The pay gap between chartered accountants and lawyers has narrowed to just 13.7%, the smallest gap since the financial crisis, according to an analysis by Nixon Williams, one of the leading accountancy provider to contractors.
According to research by Nixon Williams, average pay for chartered and certified accountants jumped by 2.8% in 2015 to £35,923, the largest annual increase since the global financial crisis. Pay for chartered and certified accountants is now 3% higher than its pre-recession peak of £34,882 in 2007. At the same time, median pay for legal professionals (£41,602) is still 2.4% below its peak of £42,633 in 2009. At that point, median pay for accountants was £34,072, just over 20% less than legal professionals but now stands at just 13.7% less.
Nixon Williams says that accountancy firms have continued to build up legal services divisions and have been able to take work from law firms by offering discounted, fixed fees. Law firms, however, have struggled to make the billable hour model work in the post-crisis economy.
Simon Curry, Chief Executive Officer of Nixon Williams, comments: “Compared to the legal profession, demand for accountants held up reasonably well during the recession and has picked up markedly since. Pay for accountants and finance professionals has pushed past its pre-recession peak and is continuing to rise while lawyers are still struggling to come to terms with the post-recession market.”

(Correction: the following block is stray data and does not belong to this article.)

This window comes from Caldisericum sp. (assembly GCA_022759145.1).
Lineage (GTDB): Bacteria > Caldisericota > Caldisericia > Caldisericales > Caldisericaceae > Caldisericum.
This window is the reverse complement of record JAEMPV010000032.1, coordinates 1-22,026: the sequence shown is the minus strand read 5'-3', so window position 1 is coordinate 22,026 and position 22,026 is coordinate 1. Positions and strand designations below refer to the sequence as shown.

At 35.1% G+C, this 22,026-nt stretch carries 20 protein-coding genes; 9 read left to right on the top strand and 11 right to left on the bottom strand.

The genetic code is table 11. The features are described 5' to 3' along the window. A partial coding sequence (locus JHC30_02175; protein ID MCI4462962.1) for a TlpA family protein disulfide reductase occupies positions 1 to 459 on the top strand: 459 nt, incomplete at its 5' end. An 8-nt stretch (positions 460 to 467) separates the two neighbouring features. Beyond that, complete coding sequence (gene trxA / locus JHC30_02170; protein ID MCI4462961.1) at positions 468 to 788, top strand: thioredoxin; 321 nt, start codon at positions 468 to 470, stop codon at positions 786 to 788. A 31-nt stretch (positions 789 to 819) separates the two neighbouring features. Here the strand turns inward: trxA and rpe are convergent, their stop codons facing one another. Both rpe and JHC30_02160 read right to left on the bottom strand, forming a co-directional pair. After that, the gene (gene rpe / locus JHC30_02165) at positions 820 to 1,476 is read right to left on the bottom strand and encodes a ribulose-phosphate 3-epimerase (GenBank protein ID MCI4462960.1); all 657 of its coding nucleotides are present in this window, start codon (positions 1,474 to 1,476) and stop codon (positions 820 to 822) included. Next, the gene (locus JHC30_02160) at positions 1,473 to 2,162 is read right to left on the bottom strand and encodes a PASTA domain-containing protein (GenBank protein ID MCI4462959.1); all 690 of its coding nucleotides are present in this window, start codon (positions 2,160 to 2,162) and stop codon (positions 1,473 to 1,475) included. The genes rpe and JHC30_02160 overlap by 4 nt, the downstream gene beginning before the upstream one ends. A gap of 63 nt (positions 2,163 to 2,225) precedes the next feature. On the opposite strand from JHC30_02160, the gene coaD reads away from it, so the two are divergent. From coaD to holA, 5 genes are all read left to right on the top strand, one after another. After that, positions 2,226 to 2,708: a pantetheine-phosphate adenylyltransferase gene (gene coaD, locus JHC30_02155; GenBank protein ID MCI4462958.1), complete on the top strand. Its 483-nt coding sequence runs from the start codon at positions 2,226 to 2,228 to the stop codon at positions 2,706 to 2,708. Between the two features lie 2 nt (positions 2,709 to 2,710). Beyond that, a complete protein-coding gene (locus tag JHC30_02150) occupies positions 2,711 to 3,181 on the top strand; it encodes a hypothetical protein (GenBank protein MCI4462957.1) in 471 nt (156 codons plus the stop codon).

“Law firms are facing intense competition from accountants who are moving into process-oriented, high street work. Accountancy firms are increasingly able to undercut law firms by offering a fixed fee pricing model. This is appealing in a market which has become less willing to accept the billable hours charged by many law firms.”
According to Nixon Williams, accountants were focused on cost-cutting and reducing headcounts during the recession, but the emphasis is shifting so that accountants with strong resource planning and change management skills are increasingly in demand as businesses grow. At the same time, large accountancy practices cut back on graduate training programmes during the recession, leading to a shortage of suitably qualified candidates to meet rising demand, which has pushed up pay.
Nixon Williams says that the legal profession has the reverse problem of too many lawyers when demand in many areas has stagnated or fallen.
Simon Curry says: “We are still producing too many lawyers at a time when law firms are closing down or merging, crime is falling and legal aid budgets being slashed. Law firms are getting rid of really expensive solicitors and getting more work done by paralegals, which is driving down average pay.”
“Despite the glut of talent, Brexit may produce a short-term boom in work for lawyers, as well as accountants, as organisations turn to their advisers as they prepare for the post-EU commercial landscape.”